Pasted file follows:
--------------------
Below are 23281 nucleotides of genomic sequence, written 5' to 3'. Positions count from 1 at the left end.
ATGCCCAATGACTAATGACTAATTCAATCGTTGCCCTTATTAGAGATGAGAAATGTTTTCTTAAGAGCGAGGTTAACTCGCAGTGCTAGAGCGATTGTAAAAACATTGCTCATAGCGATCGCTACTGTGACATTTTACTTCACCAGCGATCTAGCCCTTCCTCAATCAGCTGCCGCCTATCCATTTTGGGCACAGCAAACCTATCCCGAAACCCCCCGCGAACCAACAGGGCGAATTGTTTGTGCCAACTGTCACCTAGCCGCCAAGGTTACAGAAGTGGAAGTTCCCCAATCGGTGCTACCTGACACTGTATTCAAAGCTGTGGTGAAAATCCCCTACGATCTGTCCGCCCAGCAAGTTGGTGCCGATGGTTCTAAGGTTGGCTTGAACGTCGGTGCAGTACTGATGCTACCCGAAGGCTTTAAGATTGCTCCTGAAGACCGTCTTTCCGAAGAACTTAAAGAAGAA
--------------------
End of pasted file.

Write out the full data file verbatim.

Below are 23281 nucleotides of genomic sequence, written 5' to 3'. Positions count from 1 at the left end.
ATGCCCAATGACTAATGACTAATTCAATCGTTGCCCTTATTAGAGATGAGAAATGTTTTCTTAAGAGCGAGGTTAACTCGCAGTGCTAGAGCGATTGTAAAAACATTGCTCATAGCGATCGCTACTGTGACATTTTACTTCACCAGCGATCTAGCCCTTCCTCAATCAGCTGCCGCCTATCCATTTTGGGCACAGCAAACCTATCCCGAAACCCCCCGCGAACCAACAGGGCGAATTGTTTGTGCCAACTGTCACCTAGCCGCCAAGGTTACAGAAGTGGAAGTTCCCCAATCGGTGCTACCTGACACTGTATTCAAAGCTGTGGTGAAAATCCCCTACGATCTGTCCGCCCAGCAAGTTGGTGCCGATGGTTCTAAGGTTGGCTTGAACGTCGGTGCAGTACTGATGCTACCCGAAGGCTTTAAGATTGCTCCTGAAGACCGTCTTTCCGAAGAACTTAAAGAAGAA